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Flex 4 States and Transitions

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[ringing sound] [ADOBE DEVELOPER CONNECTION] [keyboard clicking] [codedependent () ;] Today on CodeDependent I'm going to talk about states and transitions. [Chet Haase - Flex SDK Team] This is a demo that's based on demos from my book, "Flex 4 Fun," [Flex 4 Fun - http://www.artima.com/shop/flex_4_fun] We're going to be covering a little bit about the Flex 4 states syntax, the new, improved states syntax, as well as transitions and why and how you might use them. So let's take a look at the demo first. We have a simple screen here. It's got a little search box. We can type in something. Let's say we want to know about condiments. Click on the Search button, and then we get the results screen here. Pretty simple. We've got a little data grid to display our stuff here, we had the search box up here, we have the Search button from the original screen, and then there was some other information on the original screen that went away. Let's see how we set that up with the new states syntax. First of all, we have our states block here where we say, "These are the names of the states." Notice if anybody has tried to use states prior to Flex 4, the states block used to have a lot more information in there about adding children and removing children and setting properties and styles and all that stuff. All that stuff now is done in line with the objects themselves, and instead, the states block now consists just of the names that are going to be used for the different states of the application. So we have a search screen state and a results screen state. The label that you saw in the first screen-- Here's the label where it says Food Item. That says, "Okay, I'm going to be included in the search screen." So it's not going to be in the second screen; it's going to go away between going from the first state to the second state, to the results screen. The text input box--this guy right here-- that is right here, and it's going to be on both screens, so it doesn't have that Include In states syntax. Instead, it says, "Okay, my X and Y position are the following." That's the default location of this object. But then when I'm on the results screen, I'm going to be at this different location. So I say x.resultsScreen equals the X information for that other state. Same thing for Y. So it's going to exist in the second state. It's just going to exist in a different place. And the same thing for the search button itself. When you click on it, it runs the search, and that basically just does a state change. And it's going to be positioned differently in the results screen. The other little twist here is that we have a nicety about not enabling the button until there's something in the text box. You can see the button is disabled by default. But then when we start typing into it, then the search button is enabled there. So we click on the search button, we can see the text box exists up there, the search button is up there, and then we have this new data grid object. The data grid says Include In results screen, so that also doesn't exist in the first screen, but it does exist in the second screen. So all of that is really good. I really like the states syntax. It's a lot more obvious, I think, how to write it and how to read it and understand what's going on than the previous syntax. This is one of the big reasons, I think, to move to Flex 4, at least if you're doing a lot of MXML coding and you're using states. But it's kind of a discontinuous experience, right? So let's run it once more. So we run this, we type into the box, and then we go to the second screen and we just get this first screen erased, second screen painted in place. One of the things that I like best about the Flex platform overall is the concept of transitions, the idea of actually being able to bring the user from state to state as you go through the application. You don't have to just pop a new UI in front of them. Instead, you can tell them in an ongoing story how you got to that new screen from the screen where you used to be. So let's see how that works. Let's go to this other version of the same application. We've got our little search box, we click on the button, okay. So we've got a nice little animation there. Let's do it one more time. [keyboard clicking] Click on the button. We're going to see Food Item fade out, and we're going to see the other two items move, and then we're going to see the results screen fade in. So how did that work? Let's take a look at the transitions block. Otherwise, outside of the transitions block, everything about this version of the application is exactly the same as what we saw before. But then we had this new transitions block, and this says, "Okay, whenever the state changes, I want you to run the following transition." And a transition is basically a data structure that contains information about the screens that it's going from and to and the effect, the animation effect, that is going to play when that transition plays. So the effect is going to be a sequence. We're going to do these things in steps. First we're going to fade out that label. The Food Item label is going to fade out. After that happens, we're going to move two items-- the search button and the text input box. Text input box is going to move up there. The button is going to move to the upper right. Then we're going to add action on the results screen. This is a way to delay adding something new into the GUI until you're ready for it. In this case, we don't want to fade that guy in until these other actions have happened, so we're going to wait until that point, and then we're going to add the results screen in and we're immediately going to fade it in. We're going to fade it in from an alpha of zero so that it won't simply appear but instead, it's going to appear on the display list, but it's going to be completely transparent, and then it's going to fade in over time to get that effect we want. One of the most important things to notice about the transitions is how easy they are to use, because they depend upon the state information. So the fade, for instance, doesn't say, "I want you to fade this guy out." It knows that the label is going away, so it's automatically going to fade it from completely opaque to completely transparent. The move operation, you don't have to tell it to move up there and over there. Instead, it knows where those objects were in the first screen and where they're going to in the second screen, so it can supply that information automatically to the effect. And the fade for the results data grid, of course, is the same thing. It knows that it didn't use to exist; now it does, so it's automatically going to fade it in from completely transparent to completely opaque. So states syntax in Flex 4 coupled with transitions. Very powerful mechanisms for making rich UIs that actually help your users understand what's going on in the interface. If you want to see the code for this application and other related applications, check out my blog at graphics-geek.blogspot.com [Chet's Blog - graphics-geek.blogspot.com] [ADOBE DEVELOPER CONNECTION]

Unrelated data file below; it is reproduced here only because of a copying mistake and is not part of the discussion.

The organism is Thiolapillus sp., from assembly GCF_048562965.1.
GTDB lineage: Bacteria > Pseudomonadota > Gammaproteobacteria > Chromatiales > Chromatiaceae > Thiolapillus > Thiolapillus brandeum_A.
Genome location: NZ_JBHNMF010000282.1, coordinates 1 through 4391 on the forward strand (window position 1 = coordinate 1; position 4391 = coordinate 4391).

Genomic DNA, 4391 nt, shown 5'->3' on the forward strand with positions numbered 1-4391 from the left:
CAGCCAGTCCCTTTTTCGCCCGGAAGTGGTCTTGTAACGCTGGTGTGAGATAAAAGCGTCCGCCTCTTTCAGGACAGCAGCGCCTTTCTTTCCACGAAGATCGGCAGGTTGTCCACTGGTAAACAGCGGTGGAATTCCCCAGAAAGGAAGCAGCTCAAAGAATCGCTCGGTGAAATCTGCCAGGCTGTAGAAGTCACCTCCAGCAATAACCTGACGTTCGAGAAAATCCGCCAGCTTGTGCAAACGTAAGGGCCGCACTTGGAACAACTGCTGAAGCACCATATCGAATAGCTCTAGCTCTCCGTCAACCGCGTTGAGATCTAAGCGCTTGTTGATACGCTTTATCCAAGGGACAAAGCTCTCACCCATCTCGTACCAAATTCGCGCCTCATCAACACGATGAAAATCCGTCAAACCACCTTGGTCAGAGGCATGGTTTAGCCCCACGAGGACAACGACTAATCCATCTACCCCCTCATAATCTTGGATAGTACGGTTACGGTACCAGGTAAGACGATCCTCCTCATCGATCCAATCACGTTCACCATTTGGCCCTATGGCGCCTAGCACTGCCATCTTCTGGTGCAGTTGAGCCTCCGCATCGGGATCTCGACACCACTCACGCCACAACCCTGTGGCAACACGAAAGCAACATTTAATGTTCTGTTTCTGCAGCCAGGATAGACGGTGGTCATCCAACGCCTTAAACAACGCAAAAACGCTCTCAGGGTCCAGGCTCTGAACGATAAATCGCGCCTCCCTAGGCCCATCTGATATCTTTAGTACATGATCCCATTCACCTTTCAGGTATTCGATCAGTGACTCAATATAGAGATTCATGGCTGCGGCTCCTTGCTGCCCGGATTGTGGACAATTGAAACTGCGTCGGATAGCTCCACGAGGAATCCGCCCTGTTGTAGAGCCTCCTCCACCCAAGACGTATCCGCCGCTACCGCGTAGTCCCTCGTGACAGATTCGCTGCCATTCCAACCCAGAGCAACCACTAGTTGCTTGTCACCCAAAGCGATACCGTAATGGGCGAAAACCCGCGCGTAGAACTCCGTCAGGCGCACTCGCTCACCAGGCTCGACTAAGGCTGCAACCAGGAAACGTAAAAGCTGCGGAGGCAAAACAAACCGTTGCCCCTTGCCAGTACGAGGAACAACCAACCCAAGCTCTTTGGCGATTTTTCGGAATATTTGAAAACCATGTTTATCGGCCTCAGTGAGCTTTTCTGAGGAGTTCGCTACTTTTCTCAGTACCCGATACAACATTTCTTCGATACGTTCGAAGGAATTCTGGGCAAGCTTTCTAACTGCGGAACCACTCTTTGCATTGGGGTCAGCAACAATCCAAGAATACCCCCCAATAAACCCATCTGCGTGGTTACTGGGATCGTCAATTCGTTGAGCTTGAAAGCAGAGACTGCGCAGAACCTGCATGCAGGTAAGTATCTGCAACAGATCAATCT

Video Details

Duration: 6 minutes and 36 seconds
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Language: English
License: All rights reserved
Genre: None
Views: 171
Posted by: adobetv on Oct 21, 2010

Chet shows how the simple state syntax in Flex 4 makes state code easier to write and read. He also highlights how transitions can create a more engaging experience when changing application states.